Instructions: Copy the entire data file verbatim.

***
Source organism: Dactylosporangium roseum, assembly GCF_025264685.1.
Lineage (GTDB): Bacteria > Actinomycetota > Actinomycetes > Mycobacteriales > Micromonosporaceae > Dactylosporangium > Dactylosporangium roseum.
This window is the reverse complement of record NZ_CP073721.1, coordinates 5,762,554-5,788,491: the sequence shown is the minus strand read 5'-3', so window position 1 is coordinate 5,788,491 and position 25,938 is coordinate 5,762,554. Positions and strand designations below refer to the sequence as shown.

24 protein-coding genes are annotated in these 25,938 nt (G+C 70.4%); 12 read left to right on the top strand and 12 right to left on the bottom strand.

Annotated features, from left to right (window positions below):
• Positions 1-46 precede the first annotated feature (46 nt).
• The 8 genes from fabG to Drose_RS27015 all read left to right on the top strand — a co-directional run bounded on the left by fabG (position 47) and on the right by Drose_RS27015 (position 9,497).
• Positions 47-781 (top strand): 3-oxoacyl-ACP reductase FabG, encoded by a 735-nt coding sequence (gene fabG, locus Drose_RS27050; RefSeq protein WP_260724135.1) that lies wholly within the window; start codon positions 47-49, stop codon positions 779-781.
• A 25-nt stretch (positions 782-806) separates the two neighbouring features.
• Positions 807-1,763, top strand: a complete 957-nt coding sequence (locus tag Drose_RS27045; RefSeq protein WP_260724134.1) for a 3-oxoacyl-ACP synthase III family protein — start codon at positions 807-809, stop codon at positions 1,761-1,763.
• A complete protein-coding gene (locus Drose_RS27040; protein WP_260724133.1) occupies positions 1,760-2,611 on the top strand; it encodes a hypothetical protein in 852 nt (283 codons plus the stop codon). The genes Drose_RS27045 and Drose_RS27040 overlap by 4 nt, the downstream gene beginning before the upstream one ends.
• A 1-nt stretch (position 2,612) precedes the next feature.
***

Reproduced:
Source organism: Dactylosporangium roseum, assembly GCF_025264685.1.
Lineage (GTDB): Bacteria > Actinomycetota > Actinomycetes > Mycobacteriales > Micromonosporaceae > Dactylosporangium > Dactylosporangium roseum.
This window is the reverse complement of record NZ_CP073721.1, coordinates 5,762,554-5,788,491: the sequence shown is the minus strand read 5'-3', so window position 1 is coordinate 5,788,491 and position 25,938 is coordinate 5,762,554. Positions and strand designations below refer to the sequence as shown.

24 protein-coding genes are annotated in these 25,938 nt (G+C 70.4%); 12 read left to right on the top strand and 12 right to left on the bottom strand.

Annotated features, from left to right (window positions below):
• Positions 1-46 precede the first annotated feature (46 nt).
• The 8 genes from fabG to Drose_RS27015 all read left to right on the top strand — a co-directional run bounded on the left by fabG (position 47) and on the right by Drose_RS27015 (position 9,497).
• Positions 47-781 (top strand): 3-oxoacyl-ACP reductase FabG, encoded by a 735-nt coding sequence (gene fabG, locus Drose_RS27050; RefSeq protein WP_260724135.1) that lies wholly within the window; start codon positions 47-49, stop codon positions 779-781.
• A 25-nt stretch (positions 782-806) separates the two neighbouring features.
• Positions 807-1,763, top strand: a complete 957-nt coding sequence (locus tag Drose_RS27045; RefSeq protein WP_260724134.1) for a 3-oxoacyl-ACP synthase III family protein — start codon at positions 807-809, stop codon at positions 1,761-1,763.
• A complete protein-coding gene (locus Drose_RS27040; protein WP_260724133.1) occupies positions 1,760-2,611 on the top strand; it encodes a hypothetical protein in 852 nt (283 codons plus the stop codon). The genes Drose_RS27045 and Drose_RS27040 overlap by 4 nt, the downstream gene beginning before the upstream one ends.
• A 1-nt stretch (position 2,612) precedes the next feature.